Performance Fly Casting: Loop Formation

By Jon Cave

The formation of an efficient loop is the key to making any good cast. Creating an efficient loop, managing its shape, controlling its direction, and regulating its speed are the cornerstones to making a good cast regardless of the distance involved. The ideal loop has a small U- or V-shape and enough velocity so that the line is capable of unrolling smoothly without any sag or obvious shock waves in it. Although some individuals might argue that a tight loop is the trademark of a great cast, there are times when an open loop is more desirable, such as when casting weighted flies.

Loop size and shape are largely determined by the turnover (closing the gap), the stop, and the horizontal path that the rod-tip travels during the casting stroke (refer to previous Performance Fly-Casting columns for a review and more details). The shorter and quicker the turnover, the firmer the stop, and the straighter the path of the stroke, the tighter the loop will be. Oppositely, a non- or big loop will result if one or more of the following occurs: improper acceleration; lack of a firm stop or no stop at all; a slow on long turnover; and a semi-circular or severely arced casting path. By adopting the thumb-on-top grip recommended in a previous column, you can monitor the thumb tip to determine the path of your stroke and to see when the turnover occurs.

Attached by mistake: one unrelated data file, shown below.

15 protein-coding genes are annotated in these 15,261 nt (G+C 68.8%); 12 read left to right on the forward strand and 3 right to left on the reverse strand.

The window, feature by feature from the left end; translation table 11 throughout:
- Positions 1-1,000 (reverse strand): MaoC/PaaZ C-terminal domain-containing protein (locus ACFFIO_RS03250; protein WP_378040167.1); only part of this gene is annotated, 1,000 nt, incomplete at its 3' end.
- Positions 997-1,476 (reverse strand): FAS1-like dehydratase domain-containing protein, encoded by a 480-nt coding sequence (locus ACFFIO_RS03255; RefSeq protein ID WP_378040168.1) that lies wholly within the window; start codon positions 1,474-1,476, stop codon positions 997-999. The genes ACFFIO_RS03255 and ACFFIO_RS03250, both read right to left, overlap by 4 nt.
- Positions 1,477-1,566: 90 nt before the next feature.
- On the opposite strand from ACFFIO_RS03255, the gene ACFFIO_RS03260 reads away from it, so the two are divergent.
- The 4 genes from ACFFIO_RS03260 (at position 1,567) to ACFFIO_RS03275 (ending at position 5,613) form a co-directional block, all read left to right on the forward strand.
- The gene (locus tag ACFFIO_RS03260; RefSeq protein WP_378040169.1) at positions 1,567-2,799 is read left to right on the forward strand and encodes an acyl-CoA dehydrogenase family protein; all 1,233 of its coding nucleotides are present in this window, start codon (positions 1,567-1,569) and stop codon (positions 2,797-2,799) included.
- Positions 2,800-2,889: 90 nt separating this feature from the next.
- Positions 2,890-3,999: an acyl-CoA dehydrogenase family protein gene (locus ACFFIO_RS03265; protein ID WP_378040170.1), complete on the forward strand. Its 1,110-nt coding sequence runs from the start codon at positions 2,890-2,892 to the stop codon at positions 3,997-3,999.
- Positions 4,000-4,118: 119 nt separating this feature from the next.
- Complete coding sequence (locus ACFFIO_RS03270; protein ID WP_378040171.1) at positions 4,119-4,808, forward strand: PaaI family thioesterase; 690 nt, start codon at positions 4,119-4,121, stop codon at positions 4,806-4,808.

Check out the accompanying video for greater insight into this segment of Performance Fly Casting.

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about the author

Jon Cave is a Sage Ambassador, author/photographer/lecturer and a USCG licensed guide. He has been a professional fly casting and fly tying instructor for over 25 years and is the founder of the longest established fly fishing school in the South.  Find more information about Jon and his fly casting school on his website.